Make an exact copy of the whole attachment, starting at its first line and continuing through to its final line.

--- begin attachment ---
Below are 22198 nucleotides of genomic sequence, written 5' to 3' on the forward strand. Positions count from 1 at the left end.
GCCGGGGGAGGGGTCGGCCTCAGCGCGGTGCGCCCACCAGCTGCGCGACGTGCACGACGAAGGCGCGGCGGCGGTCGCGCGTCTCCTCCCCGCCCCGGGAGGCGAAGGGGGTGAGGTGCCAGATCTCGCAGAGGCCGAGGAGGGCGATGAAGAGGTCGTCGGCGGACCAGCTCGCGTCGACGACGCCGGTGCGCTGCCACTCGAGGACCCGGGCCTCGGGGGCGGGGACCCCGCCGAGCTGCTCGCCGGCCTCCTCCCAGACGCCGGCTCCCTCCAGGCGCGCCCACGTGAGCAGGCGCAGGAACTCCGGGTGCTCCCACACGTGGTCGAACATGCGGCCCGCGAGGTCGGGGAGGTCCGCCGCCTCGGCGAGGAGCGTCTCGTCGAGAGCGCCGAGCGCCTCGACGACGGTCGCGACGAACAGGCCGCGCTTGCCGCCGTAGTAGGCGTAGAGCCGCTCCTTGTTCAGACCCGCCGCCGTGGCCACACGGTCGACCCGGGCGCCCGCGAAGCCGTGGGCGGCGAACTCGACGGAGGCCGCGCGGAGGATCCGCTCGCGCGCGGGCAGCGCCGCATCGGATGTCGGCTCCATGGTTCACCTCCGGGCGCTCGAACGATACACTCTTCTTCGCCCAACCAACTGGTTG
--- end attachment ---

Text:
Below are 22198 nucleotides of genomic sequence, written 5' to 3' on the forward strand. Positions count from 1 at the left end.
GCCGGGGGAGGGGTCGGCCTCAGCGCGGTGCGCCCACCAGCTGCGCGACGTGCACGACGAAGGCGCGGCGGCGGTCGCGCGTCTCCTCCCCGCCCCGGGAGGCGAAGGGGGTGAGGTGCCAGATCTCGCAGAGGCCGAGGAGGGCGATGAAGAGGTCGTCGGCGGACCAGCTCGCGTCGACGACGCCGGTGCGCTGCCACTCGAGGACCCGGGCCTCGGGGGCGGGGACCCCGCCGAGCTGCTCGCCGGCCTCCTCCCAGACGCCGGCTCCCTCCAGGCGCGCCCACGTGAGCAGGCGCAGGAACTCCGGGTGCTCCCACACGTGGTCGAACATGCGGCCCGCGAGGTCGGGGAGGTCCGCCGCCTCGGCGAGGAGCGTCTCGTCGAGAGCGCCGAGCGCCTCGACGACGGTCGCGACGAACAGGCCGCGCTTGCCGCCGTAGTAGGCGTAGAGCCGCTCCTTGTTCAGACCCGCCGCCGTGGCCACACGGTCGACCCGGGCGCCCGCGAAGCCGTGGGCGGCGAACTCGACGGAGGCCGCGCGGAGGATCCGCTCGCGCGCGGGCAGCGCCGCATCGGATGTCGGCTCCATGGTTCACCTCCGGGCGCTCGAACGATACACTCTTCTTCGCCCAACCAACTGGTTG